Small business owners seeing rapid growth in their company soon come to a crossroads where they must look for appropriate business systems to enable effective management of an increasingly complex organisation.
When that time comes, says Immo Böhm, MD of Afresh Consulting, they need to consider which is the best technology configuration option for their enterprise resource planning (ERP) solution: owning their system outright, outsourcing some or all of it to a specialist provider, or looking into software as a service options.
“Unsurprisingly, perhaps, there are advantages and disadvantages to each configuration,” Böhm says. Owning outright costs more in terms of capital expenditure. It also has a higher overhead; users are on their own with administration, upgrades and maintenance.
“That’s why outsourced models have and continue to emerge strongly as a better option.” With outsourced configurations, reduced capital costs can result, while operational costs can also be lowered.
“Probably most important for the company which isn’t itself as technology business, is that there is a partner which can be relied upon for expertise and resources to keep everything running smoothly,” he adds.
SaaS – ideal for single-users
And, while software as a service (SaaS) models are emerging as a highly viable and very attractive option, especially in terms of pricing, Böhm says there are limitations.
“There can be little doubt of the validity of the SaaS model; the real issue which remains is the use case." It is apparent that most SaaS services are ideal for single-user purposes.
“That’s why SaaS is probably most often used in micro-enterprises. Typical services fulfil specific requirements very well; these requirements tend not to need much customisation and nor are they very complex,” he says.
Examples include invoicing services, basic CRM solutions, storage and file access services, and the like.
“Of course, these sorts of services can and are used within larger organisations, too – but they tend to be used by the individual in support of personal productivity, rather than as a ‘standardised’ solution procured and recommended by the IT department."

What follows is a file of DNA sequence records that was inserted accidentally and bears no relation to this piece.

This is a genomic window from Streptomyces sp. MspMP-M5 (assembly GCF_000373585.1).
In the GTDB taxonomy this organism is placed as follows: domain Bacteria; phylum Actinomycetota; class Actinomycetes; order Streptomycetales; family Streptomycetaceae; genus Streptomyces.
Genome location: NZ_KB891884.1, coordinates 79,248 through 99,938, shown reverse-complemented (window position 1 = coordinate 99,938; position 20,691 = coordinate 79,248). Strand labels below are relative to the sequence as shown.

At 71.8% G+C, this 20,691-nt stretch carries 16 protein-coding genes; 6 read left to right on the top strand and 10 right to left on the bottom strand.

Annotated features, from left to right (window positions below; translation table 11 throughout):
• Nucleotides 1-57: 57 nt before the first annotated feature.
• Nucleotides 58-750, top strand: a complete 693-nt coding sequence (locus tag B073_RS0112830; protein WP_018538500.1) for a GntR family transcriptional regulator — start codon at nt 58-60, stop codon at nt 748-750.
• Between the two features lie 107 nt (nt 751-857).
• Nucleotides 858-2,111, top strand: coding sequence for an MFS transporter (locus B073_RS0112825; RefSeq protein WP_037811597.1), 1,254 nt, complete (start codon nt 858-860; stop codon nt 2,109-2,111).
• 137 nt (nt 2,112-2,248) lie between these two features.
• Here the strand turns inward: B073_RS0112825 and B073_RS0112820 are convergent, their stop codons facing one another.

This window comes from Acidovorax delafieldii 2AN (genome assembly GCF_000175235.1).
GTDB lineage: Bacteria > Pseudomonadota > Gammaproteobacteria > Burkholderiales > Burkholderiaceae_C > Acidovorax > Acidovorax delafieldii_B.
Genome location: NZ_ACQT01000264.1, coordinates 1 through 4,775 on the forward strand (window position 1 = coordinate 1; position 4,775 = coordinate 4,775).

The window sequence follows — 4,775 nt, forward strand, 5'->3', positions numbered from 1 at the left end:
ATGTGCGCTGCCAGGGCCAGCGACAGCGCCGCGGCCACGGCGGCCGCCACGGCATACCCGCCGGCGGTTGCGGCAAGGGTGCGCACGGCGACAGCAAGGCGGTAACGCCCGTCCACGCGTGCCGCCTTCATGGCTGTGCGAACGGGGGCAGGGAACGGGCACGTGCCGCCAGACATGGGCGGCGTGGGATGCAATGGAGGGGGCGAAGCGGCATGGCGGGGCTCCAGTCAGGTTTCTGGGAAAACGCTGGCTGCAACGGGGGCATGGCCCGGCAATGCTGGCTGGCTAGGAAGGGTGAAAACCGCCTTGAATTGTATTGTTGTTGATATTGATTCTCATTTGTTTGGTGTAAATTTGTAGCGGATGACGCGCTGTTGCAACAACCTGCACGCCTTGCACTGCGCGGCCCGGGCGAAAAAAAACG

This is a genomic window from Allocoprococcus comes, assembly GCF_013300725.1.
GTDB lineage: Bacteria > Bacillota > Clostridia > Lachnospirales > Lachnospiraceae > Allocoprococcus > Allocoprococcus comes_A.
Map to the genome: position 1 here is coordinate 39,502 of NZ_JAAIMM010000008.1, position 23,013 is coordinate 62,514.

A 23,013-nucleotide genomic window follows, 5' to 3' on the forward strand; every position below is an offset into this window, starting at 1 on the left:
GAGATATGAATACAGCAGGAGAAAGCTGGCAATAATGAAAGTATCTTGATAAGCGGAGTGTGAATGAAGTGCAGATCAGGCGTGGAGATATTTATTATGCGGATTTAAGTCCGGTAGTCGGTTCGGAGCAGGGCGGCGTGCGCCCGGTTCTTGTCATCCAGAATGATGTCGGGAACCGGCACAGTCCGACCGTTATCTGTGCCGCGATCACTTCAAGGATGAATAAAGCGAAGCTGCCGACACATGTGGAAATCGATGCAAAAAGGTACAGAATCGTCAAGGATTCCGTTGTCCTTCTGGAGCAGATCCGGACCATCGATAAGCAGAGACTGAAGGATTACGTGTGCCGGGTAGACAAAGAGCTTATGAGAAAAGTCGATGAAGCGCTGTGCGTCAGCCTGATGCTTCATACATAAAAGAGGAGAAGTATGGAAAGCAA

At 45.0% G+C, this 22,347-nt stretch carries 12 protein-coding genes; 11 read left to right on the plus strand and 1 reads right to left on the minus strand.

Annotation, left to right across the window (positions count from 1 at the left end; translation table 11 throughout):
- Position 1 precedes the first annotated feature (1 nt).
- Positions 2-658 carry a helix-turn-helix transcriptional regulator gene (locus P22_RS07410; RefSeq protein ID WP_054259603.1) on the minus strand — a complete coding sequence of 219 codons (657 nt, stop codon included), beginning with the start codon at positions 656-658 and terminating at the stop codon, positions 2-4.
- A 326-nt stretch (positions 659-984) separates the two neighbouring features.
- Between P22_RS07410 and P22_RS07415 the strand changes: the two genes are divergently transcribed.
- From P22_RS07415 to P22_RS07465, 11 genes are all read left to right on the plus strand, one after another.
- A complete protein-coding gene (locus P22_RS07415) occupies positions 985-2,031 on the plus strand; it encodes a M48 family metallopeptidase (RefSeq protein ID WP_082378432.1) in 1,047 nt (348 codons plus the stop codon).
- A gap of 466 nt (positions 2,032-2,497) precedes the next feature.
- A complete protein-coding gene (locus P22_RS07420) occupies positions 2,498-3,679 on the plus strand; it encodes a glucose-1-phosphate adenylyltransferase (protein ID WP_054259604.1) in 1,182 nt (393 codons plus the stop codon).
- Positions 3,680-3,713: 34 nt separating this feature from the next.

Why outsourced is best
Making no bones about it, Böhm says the outsourced, hosted solution is arguably the leading option for the growing small to medium business.
“Cost-consciousness is a feature of this market. Many such companies have unique business processes, so the necessity for customisation is often present. Some have quite sophisticated technology requirements. If these factors are realities for your company, and if you expect to continue growing, the best bet is very likely a hosted, outsourced solution.”
Such a system, he says, benefits from centralised management, security and control, with the necessary services delivered to the small to medium business over the Internet.
“Now this is distinct from SaaS as your system is your system; you pay for its presence and hosting, whereas with SaaS you pay per use of the software. That ownership provides a level of comfort, too, in that customisation is possible, while your data is ring-fenced, even if the system may share underlying hardware resources.”
Such a structure is enabled by the low bandwidth impact which is possible with purpose-designed solutions.
“A connection of just 16kbps is sufficient. And the centralised, hosted option really starts making sense when additional branches of a business are opened.”
That by no means precludes the use of SaaS services. “Just as within the large corporate, there may be a need or a desire to use an online service to meet the needs of an individual user or some sort of project, there is the flexibility to include that as required.”
He strongly advises doing some in-depth digging to understand the models and their implications in terms of cost, convenience and performance.
“There are no absolutes; your business is different from that of others. Finding the structure which is ideal for you should therefore be an informed decision which produces the results you are most comfortable with,” he concludes.